Can you survive on your own garden if you need to? Having a productive garden could make or break your survival

Article Source

A well-maintained garden can enhance the beauty of any home. But a survival garden can offer so much more: It allows you to harvest fresh produce, and it can even be a source of useful medicinal herbs. (h/t to ThePreppingGuide.com)

The benefits of cultivating a survival garden

Preppers are practical, and a survival garden is perfect for people who love to grow both beautiful flowering plants and fresh, organic produce. Unlike ornamental gardening which highlights aesthetics, survival gardening focuses on the cultivation of herbs, fruits, and vegetables that can help you survive when SHTF.

Maintaining a well-planned survival garden can help whole families prepare for long winters. A home garden can also help you weather disasters, especially if you get cut off from stores. Even if you can’t leave your house to buy groceries, you can keep your family fed by harvesting vegetables right in your backyard.

If you’re on the fence about starting a survival garden, these benefits might help change your mind.

It lets you grown your own food.

Survival gardens are perfect for homesteaders who want to save money on groceries and people who simply want to have access to fresh, GMO-free produce. If you’re new to gardening, start with vegetables that are easy to grow, like beans, carrots, peas, and potatoes. You should also grow calorie-rich crops such as corn and squash. (Related: The top 10 best foods to grow for survival.)

Home gardeners who want their vegetables to last throughout winter should plant crops that store well, such as beets, carrots, kale, leeks, onions, and turnips.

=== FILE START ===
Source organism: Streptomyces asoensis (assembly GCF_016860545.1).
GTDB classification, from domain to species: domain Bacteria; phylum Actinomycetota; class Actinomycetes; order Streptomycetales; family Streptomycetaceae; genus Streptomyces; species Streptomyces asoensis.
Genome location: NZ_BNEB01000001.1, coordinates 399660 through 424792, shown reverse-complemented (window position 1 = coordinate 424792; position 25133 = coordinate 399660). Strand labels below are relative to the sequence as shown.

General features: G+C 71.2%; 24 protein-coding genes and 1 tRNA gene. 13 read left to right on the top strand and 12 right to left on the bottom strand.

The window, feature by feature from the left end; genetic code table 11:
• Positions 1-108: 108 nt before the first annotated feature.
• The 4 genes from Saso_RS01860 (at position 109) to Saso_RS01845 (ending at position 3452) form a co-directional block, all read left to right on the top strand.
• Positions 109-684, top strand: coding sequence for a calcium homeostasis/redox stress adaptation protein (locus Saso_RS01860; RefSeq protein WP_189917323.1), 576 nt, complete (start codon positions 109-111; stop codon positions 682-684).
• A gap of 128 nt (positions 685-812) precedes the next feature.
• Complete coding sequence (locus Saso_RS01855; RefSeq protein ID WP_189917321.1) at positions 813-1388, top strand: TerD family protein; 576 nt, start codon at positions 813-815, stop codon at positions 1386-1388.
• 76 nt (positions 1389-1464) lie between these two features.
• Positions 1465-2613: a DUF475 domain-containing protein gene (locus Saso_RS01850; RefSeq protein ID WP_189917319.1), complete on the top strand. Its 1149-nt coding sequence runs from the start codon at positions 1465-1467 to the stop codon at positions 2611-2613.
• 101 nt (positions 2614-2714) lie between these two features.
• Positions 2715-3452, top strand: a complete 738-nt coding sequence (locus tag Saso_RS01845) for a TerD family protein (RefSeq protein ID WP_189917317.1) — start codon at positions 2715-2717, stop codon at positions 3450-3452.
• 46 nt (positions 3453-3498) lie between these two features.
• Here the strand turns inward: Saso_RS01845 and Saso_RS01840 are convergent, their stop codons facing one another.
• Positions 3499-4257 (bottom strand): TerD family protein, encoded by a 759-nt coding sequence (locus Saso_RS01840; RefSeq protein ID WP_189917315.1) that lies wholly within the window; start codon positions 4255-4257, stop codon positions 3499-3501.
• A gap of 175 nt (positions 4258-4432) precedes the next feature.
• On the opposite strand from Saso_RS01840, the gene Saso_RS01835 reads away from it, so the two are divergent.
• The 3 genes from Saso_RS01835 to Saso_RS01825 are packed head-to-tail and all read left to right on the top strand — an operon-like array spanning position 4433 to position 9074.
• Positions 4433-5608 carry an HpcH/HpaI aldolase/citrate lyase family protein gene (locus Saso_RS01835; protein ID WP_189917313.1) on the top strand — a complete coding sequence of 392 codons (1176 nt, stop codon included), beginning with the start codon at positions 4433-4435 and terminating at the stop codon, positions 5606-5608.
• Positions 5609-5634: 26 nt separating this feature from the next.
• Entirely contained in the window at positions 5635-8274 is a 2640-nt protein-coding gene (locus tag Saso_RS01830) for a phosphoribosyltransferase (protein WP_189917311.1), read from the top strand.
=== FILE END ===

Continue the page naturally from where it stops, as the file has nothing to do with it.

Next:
It’s a great source of medicinal herbs and plants.

When SHTF, you can use herbs and plants with medicinal benefits to address common complaints like insect bites or the flu.

These useful herbs and plants deserve a space in your survival garden:

  • Comfrey (Symphytum officinale) – Comfrey heals pulled muscles and sprains.
  • Garlic (Allium sativum) Garlic is more than a flavorful herb. It has antibacterial and antifungal properties. Garlic also lowers blood pressure, cholesterol, and the risk of cardiovascular disease and cancer. Garlic is used as a home remedy for colds, certain sinus infections, and yeast infections.
  • Ginger (Zingiber officinale) – Ginger is a useful plant that is used to relieve stomach ailments. It also relieves arthritis pain and muscle aches. Home remedies that contain ginger are often used to address indigestion, reduce nausea, and fight the common cold and the flu.
  • Horehound/White horehound (Marrubium vulgare) – In traditional medicine, horehound is used to treat asthma, colds, congestion, and sore throats.
  • Lavender (Lavandula ) – Lavender relieves anxiety and depression. A lavender compress is used to ease insomnia and migraines. This flowering plant is also used to treat bruises and cuts.
  • Sage (Salvia officinalis) – Sage is one of the most useful herbs that you can grow in your survival garden. Sage has antibacterial, antifungal, and anti-inflammatory properties. This herb is used to ease cramps, diarrhea, digestive problems, and inflammation.
  • St. John’s wort (Hypericum perforatum) – St. John’s wort is an antibacterial and anti-inflammatory plant that relieves bites and burns.

It can help you make money.

Once you preserve and store enough fruits and vegetables for your whole family, you can eventually start selling excess produce for some extra cash. Popular vegetables to sell include broccoli, herbs, peppers, and tomatoes.

You can then set aside the extra money you make from selling your homegrown fruits and vegetables. You never know when you’re going to need emergency funds. During a survival scenario, you can barter your extra vegetables and fruits for other supplies or services that you may need.

Even if things remain calm and relatively quiet in your neighborhood, a survival garden is a great source of fresh, nutritious produce for your whole family.

Sources include:

ThePreppingGuide.com

Survivalist101.com

Be the first to comment

Leave a Reply

Your email address will not be published.


*


Time limit is exhausted. Please reload the CAPTCHA.